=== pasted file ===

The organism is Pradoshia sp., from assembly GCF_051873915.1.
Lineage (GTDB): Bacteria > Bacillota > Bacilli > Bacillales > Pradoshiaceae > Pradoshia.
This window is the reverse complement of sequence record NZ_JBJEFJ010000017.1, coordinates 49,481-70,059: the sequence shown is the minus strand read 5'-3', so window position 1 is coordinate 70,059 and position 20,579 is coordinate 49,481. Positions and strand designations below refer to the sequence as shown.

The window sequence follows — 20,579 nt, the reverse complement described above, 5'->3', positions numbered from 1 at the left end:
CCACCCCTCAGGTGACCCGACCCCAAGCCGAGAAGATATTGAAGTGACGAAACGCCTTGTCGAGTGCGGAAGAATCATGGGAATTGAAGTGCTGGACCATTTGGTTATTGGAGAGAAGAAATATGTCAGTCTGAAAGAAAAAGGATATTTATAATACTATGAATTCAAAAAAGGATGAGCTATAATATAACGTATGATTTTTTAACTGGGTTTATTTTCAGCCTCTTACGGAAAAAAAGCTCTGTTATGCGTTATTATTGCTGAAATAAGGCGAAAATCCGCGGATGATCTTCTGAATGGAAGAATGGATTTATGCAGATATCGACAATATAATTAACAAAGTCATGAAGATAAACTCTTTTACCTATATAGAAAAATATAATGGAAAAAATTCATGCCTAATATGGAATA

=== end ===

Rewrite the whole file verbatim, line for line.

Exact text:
The organism is Pradoshia sp., from assembly GCF_051873915.1.
Lineage (GTDB): Bacteria > Bacillota > Bacilli > Bacillales > Pradoshiaceae > Pradoshia.
This window is the reverse complement of sequence record NZ_JBJEFJ010000017.1, coordinates 49,481-70,059: the sequence shown is the minus strand read 5'-3', so window position 1 is coordinate 70,059 and position 20,579 is coordinate 49,481. Positions and strand designations below refer to the sequence as shown.

The window sequence follows — 20,579 nt, the reverse complement described above, 5'->3', positions numbered from 1 at the left end:
CCACCCCTCAGGTGACCCGACCCCAAGCCGAGAAGATATTGAAGTGACGAAACGCCTTGTCGAGTGCGGAAGAATCATGGGAATTGAAGTGCTGGACCATTTGGTTATTGGAGAGAAGAAATATGTCAGTCTGAAAGAAAAAGGATATTTATAATACTATGAATTCAAAAAAGGATGAGCTATAATATAACGTATGATTTTTTAACTGGGTTTATTTTCAGCCTCTTACGGAAAAAAAGCTCTGTTATGCGTTATTATTGCTGAAATAAGGCGAAAATCCGCGGATGATCTTCTGAATGGAAGAATGGATTTATGCAGATATCGACAATATAATTAACAAAGTCATGAAGATAAACTCTTTTACCTATATAGAAAAATATAATGGAAAAAATTCATGCCTAATATGGAATA